Paul shook his head lightly as he heard the voices coming toward him in a light wind. Seeing two figures out of the corner of his eye, he raised one finger to signal he'd be with them in a moment. Using both hands, he guided the plane in to a picture perfect landing near the fence, except that one wheel hopped into a gopher hole, and the plane tipped forward, its tail in the air.
Both persons by the fence clapped.
As he approached them, he saw that one was a little boy with excited eyes, and the other was a very attractive dark-haired woman who instantly made Paul feel awkward. "Thank you," he managed to stammer. He bowed slightly, as if he were in a ballet.
The woman and the boy laughed. She was tallish, with a nice figure. Her face attracted Paul the mostwell proportioned, with a small gently ski-ramped nose, a lush sweet mouth still hinting of the day's red lipstick, dark eyes full of intelligence and mirth, and a high intelligent forehead. Her cheeks were wide and soft and rounded, her jaw line more squarish. Actually, he thought as he walked closer, she was knitting-magazine pretty.
They shook hands, and she had a dry, firm grip. Her fingers were soft, as if they were plump, which they weren't.
"I'm really sorry we're bothering you, Mr.."
"Owens. Paul Owens. You're not bothering me at all."
"Call me Pete."
"My son Peter loves things like airplanes and model trains and all. He just couldn't resist coming over. I'm sorry."
Paul lifted Pete over the fence. "No problem, Mrs.."
"Kassner. I'm Marsha Kassner." She turned a little bit red. Her eyes followed her son in alarm as Paul set Pete down. The boy immediately ran over to the plane and started to pick it up. In the same moment, one of his fingers poked through the wing surface.
Marsha Kassner gasped.
Paul laughed quietly. "Easy, Pete."
The boy dropped the plane, hard, nose first, into the ground.
Marsha Kassner gasped again.
"It's okay," Paul said.
Pete sat by the plane, looking mortified. He looked at his mother for help, and at Paul to determine just how angry this new neighbor might be.
"I'll tell you what," Paul said. "For now, let me handle the plane. I'll teach you all about it as we go along, and pretty soon you'll be an expert. Okay?"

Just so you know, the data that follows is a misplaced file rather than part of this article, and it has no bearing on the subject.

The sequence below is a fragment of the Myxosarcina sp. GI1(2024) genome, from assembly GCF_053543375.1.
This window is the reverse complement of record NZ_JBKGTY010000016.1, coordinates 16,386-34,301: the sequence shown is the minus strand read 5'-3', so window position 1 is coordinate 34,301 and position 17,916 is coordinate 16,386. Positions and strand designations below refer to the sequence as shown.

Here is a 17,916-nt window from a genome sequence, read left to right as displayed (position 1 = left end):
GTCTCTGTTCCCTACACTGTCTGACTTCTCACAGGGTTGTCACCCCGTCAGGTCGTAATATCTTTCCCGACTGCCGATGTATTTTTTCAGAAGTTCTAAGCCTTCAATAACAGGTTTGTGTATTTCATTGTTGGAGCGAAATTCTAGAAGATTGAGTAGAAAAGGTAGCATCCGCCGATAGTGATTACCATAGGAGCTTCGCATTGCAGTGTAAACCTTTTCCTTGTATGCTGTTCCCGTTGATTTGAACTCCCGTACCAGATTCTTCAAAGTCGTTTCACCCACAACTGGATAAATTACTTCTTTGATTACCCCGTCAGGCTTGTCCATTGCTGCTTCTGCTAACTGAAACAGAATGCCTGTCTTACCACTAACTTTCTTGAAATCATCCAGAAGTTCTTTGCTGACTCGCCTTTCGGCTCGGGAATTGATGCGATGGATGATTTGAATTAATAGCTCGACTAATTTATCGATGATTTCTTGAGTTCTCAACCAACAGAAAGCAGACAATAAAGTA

"I'll pay to get it fixed," Marsha Kassner said quickly. "Peter, you get over here right now!"
A tear dribbled down Pete's cheek as he hove himself upright.
"Easy does it," Paul said picking up the plane. "Tell you what. I have two of them. Mrs. Kassner, honest, it's nothing. I fix these things all the time. Let's get the other plane and I'll help you fly it for a few minutes." He took the wounded plane in both arms. "Wait here, okay?"
A few minutes later, Condor II circled in the air over the weeds.
Pete worked the controls, with Paul kneeling behind him, holding the box with the panel for him.
Marsha Kassner stood beside them, having stepped over the picket fence. She wore tight jeans, high tan suede boots, and a crisp cowboy shirt with pale, small blue checks. A nice looking lady, Paul thought; wow; ones like this were all taken; too bad.
"Easy," he told Pete. We don't want to crash in that tall grass.
"Why?" Pete asked.
"Because that's full of radar nodes."
"What?" Pete asked, and his mom laughed.
"Seriously," Paul told her. "I'm a radar specialist. I know" (he laughed suddenly) "I should cut the grass, and I guess now I will have to. I bring my work home with me."
"What's radar? What's a node?"
"I'll show you next time we see each other, maybe this weekend if I'm home and it's daylight."
"It's getting dark," Marsha Kassner said quickly, apparently taking it as a cue he wanted them to leave. Why did she keep doing that? He was enjoying himself. She smelled faintly of some citrusy perfume with violet and licorice in it or something.
"We'd better get home and let Mr. Owens put his plane away. I'm so sorry about the other one that he broke."
"No problem at all. I can dope that wing and have it fixed in no time."
Condor II came in to a smooth landing, guided by Paul. Marsha and her son clapped. She beamed. "That was magnificent."
He wanted to say something witty like "I'm generally thought of as magnificent" or maybe "that's as magnificent as I get, I'm afraid," but nothing came out.
He managed to stammer good-bye and shake Pete's hand as they left.
Thoughtfully, he rubbed his hand along the broken wing of Condor I. Funny how suddenly things happened. A stranger could come up and tear a hole in your wing or your heart and just not even realize what they'd done. For a few moments, he'd actually forgotten his Russian paper.